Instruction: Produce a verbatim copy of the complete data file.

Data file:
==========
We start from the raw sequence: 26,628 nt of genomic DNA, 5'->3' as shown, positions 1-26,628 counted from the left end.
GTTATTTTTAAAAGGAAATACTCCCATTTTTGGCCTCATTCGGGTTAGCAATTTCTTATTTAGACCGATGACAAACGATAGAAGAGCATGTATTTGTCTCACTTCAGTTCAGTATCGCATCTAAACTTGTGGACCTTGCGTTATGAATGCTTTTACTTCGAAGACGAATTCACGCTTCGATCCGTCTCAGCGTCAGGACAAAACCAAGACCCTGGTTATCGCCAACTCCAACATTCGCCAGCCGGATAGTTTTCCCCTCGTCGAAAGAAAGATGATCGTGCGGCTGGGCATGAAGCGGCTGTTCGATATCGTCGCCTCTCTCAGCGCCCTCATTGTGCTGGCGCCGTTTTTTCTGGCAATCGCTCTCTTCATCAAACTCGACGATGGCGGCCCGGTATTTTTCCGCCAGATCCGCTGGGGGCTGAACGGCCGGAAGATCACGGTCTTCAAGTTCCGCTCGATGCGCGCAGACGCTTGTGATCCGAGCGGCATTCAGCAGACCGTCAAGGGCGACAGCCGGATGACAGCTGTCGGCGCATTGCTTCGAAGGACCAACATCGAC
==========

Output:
We start from the raw sequence: 26,628 nt of genomic DNA, 5'->3' as shown, positions 1-26,628 counted from the left end.
GTTATTTTTAAAAGGAAATACTCCCATTTTTGGCCTCATTCGGGTTAGCAATTTCTTATTTAGACCGATGACAAACGATAGAAGAGCATGTATTTGTCTCACTTCAGTTCAGTATCGCATCTAAACTTGTGGACCTTGCGTTATGAATGCTTTTACTTCGAAGACGAATTCACGCTTCGATCCGTCTCAGCGTCAGGACAAAACCAAGACCCTGGTTATCGCCAACTCCAACATTCGCCAGCCGGATAGTTTTCCCCTCGTCGAAAGAAAGATGATCGTGCGGCTGGGCATGAAGCGGCTGTTCGATATCGTCGCCTCTCTCAGCGCCCTCATTGTGCTGGCGCCGTTTTTTCTGGCAATCGCTCTCTTCATCAAACTCGACGATGGCGGCCCGGTATTTTTCCGCCAGATCCGCTGGGGGCTGAACGGCCGGAAGATCACGGTCTTCAAGTTCCGCTCGATGCGCGCAGACGCTTGTGATCCGAGCGGCATTCAGCAGACCGTCAAGGGCGACAGCCGGATGACAGCTGTCGGCGCATTGCTTCGAAGGACCAACATCGAC